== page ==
What David Teaches Us About Whole-Life Stewardship

By Published on October 9, 2019

Living a life of purpose and significance begins with understanding the foundational principles of biblical stewardship. Unfortunately, many Christians have been taught a narrow definition of stewardship that only involves tithing and managing personal finances. This limited view of stewardship has led many to believe that everything outside of those arenas belongs to them and can be used however they want — especially their work.

When we realize that all we have belongs to God, it will help us make more God-pleasing decisions in our everyday lives. We see a great example of what this looks like in a powerful Old Testament story about a young shepherd boy named David who grew up to become the great King of Israel.

His ascension to the throne was not without difficulties. Shortly after he was anointed by the prophet Samuel, David fell out of favor with the establishment and had to flee for his life. He hid out in the wilderness outside of Jerusalem with a group of his loyal followers. The Bible calls this group “David’s mighty warriors.”

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David Jones, in his book David’s Mighty Men, describes David’s entourage as a magnificent, special elite force of fearless warriors. They were extraordinarily strong, courageous, unflinchingly brave, and completely committed to David. They were thirty-seven of the most fierce and dedicated warriors that ever lived. Jones writes,

They were a combination of combat commandos, stealth rangers, navy seals, green beret, special ops and Delta forces who had acquired the skills of battle demanded to survive and conquer in hand-to-hand warfare. They engaged in clandestine operations and were often outnumbered by staggering odds pitted against them, yet they stood their ground. Time after time on fields of battle they were the last men standing.

One story in 2 Samuel recounts a time when David’s mighty men overheard King David say, “Oh that someone would give me water to drink from the well of Bethlehem which is by the gate!” (2 Sam. 23:15). At this point in time, Israel’s hated enemies, the Philistines, had taken control of the city of Bethlehem, and it was heavily guarded.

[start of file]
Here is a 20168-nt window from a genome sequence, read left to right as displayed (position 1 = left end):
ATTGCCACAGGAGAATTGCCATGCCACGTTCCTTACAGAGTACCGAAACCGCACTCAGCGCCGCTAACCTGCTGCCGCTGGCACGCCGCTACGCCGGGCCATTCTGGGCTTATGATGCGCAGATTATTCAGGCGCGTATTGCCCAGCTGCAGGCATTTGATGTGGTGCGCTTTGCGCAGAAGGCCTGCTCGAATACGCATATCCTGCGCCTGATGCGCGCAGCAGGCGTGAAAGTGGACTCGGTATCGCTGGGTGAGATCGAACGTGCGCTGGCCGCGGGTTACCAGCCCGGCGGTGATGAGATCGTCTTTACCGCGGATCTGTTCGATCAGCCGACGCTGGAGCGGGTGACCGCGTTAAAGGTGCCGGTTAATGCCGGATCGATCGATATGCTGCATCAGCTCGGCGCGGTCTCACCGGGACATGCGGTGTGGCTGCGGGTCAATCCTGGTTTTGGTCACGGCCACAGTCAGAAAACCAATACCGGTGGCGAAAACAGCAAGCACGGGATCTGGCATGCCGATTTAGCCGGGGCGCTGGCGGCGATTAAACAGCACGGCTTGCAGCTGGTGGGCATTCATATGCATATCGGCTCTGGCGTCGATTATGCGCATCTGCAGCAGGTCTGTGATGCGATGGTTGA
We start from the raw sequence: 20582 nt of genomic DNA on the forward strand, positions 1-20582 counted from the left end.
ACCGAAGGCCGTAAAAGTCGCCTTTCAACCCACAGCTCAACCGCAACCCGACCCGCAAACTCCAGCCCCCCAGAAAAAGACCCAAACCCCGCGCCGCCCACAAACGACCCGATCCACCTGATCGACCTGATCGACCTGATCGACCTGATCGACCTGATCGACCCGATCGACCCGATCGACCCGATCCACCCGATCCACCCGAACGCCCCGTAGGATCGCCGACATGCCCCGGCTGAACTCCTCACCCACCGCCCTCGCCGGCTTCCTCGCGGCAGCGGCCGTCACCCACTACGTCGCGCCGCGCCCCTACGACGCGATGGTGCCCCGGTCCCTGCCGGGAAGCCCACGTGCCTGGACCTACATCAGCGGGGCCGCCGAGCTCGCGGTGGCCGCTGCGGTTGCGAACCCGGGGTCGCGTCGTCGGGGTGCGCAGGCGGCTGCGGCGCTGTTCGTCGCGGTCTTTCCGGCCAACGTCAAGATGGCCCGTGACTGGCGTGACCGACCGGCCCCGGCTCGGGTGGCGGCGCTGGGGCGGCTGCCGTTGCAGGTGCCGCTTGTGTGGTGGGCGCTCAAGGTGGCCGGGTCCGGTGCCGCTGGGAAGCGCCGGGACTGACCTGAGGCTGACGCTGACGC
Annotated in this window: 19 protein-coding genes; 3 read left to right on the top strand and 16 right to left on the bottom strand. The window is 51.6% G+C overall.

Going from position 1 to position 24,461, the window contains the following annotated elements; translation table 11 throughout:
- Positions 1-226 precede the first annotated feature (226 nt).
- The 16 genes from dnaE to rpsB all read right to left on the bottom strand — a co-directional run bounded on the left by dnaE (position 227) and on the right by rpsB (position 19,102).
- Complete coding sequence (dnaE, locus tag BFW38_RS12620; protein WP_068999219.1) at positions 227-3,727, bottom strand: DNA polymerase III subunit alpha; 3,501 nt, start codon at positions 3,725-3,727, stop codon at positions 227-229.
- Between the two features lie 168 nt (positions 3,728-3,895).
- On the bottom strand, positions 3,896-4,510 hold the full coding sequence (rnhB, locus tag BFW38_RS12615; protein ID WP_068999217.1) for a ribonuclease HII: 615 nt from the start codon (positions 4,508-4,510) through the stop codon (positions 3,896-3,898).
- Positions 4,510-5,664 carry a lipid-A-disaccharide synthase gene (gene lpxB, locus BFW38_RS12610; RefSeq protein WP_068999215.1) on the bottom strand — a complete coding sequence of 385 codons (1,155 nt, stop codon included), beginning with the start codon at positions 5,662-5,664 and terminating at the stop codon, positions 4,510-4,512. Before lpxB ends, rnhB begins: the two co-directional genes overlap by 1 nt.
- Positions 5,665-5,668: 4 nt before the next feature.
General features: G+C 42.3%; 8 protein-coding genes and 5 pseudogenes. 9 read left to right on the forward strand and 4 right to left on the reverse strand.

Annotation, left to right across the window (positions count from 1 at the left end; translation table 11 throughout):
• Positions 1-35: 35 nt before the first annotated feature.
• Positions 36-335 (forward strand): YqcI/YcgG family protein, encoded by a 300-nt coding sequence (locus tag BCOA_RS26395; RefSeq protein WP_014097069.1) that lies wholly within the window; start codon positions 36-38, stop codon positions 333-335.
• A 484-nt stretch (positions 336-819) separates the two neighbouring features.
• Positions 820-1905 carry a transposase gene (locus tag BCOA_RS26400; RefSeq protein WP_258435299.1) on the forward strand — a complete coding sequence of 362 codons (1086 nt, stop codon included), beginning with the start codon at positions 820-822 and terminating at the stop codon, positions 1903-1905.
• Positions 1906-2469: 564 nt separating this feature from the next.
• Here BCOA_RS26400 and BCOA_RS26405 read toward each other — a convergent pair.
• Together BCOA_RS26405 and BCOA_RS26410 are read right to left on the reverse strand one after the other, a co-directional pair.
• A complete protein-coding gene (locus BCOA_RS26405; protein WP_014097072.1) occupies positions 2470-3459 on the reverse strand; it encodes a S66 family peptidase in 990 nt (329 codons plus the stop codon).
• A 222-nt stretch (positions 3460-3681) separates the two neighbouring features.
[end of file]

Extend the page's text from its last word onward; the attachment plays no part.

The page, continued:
Three of these men, on their own, went down and fought their way through the lines of the Philistines. They made their way to the well in Bethlehem, where they drew water to take back to the young King. They eluded the pursuing Philistines, returned to their hideout, and presented the water to David.

To their surprise, David would not drink the water they had risked their lives to retrieve. He poured it on the ground instead (2 Sam. 23:16).

David was not rejecting the sacrifice of the men who had gotten water for him. Rather, he was pronouncing their sacrifice too holy for him to selfishly consume.

What an inspiring picture of the way Christians are called to live their lives. The Apostle Paul tells us in 2 Corinthians 5:15 that because Christ died for us, “those who live might no longer live for themselves but for him who for their sake died and was raised.”

Stewardship is not one more thing we have to do, but a way of seeing everything we already do in a very different light.

This Old Testament story vibrantly illustrates the fact that we should not selfishly live our lives for ourselves. David poured the water out on the ground as a sacrifice to the Lord. Likewise, we are to take the priceless gifts that God has given us and pour them out as a sacrifice in service to him and to our fellow man. This is what the Bible calls stewardship.

Stewardship is one of the most important and practical themes laid out in the Bible. It’s a concept that touches every area of our lives. The Disciple’s Study Bible defines stewardship as, “a way of living that involves one’s daily activities, values and goals for life, and the use of all possessions. It begins with God and His plans for creation and purposes for humankind. The steward is God’s responsible representative and manager of all creation.”

This type of stewardship requires a fundamental commitment to present ourselves completely to God as his servants, with no reservations.

Stewardship is not one more thing we have to do, but a way of seeing everything we already do in a very different light. In return, this “whole-life stewardship” will add the peace, fulfillment, significance and purpose to our lives that we all so desperately seek.

 

Hugh Whelchel is Executive Director of the Institute for Faith, Work & Economics and author of How Then Should We Work? Rediscovering the Biblical Doctrine of Work. This article is republished with permission from the Institute for Faith, Work & Economics (www.tifwe.org). IFWE is a Christian research organization committed to advancing biblical and economic principles that help individuals find fulfillment in their work and contribute to a free and flourishing society. Visit https://tifwe.org/subscribe to subscribe to the free IFWE Daily Blog.

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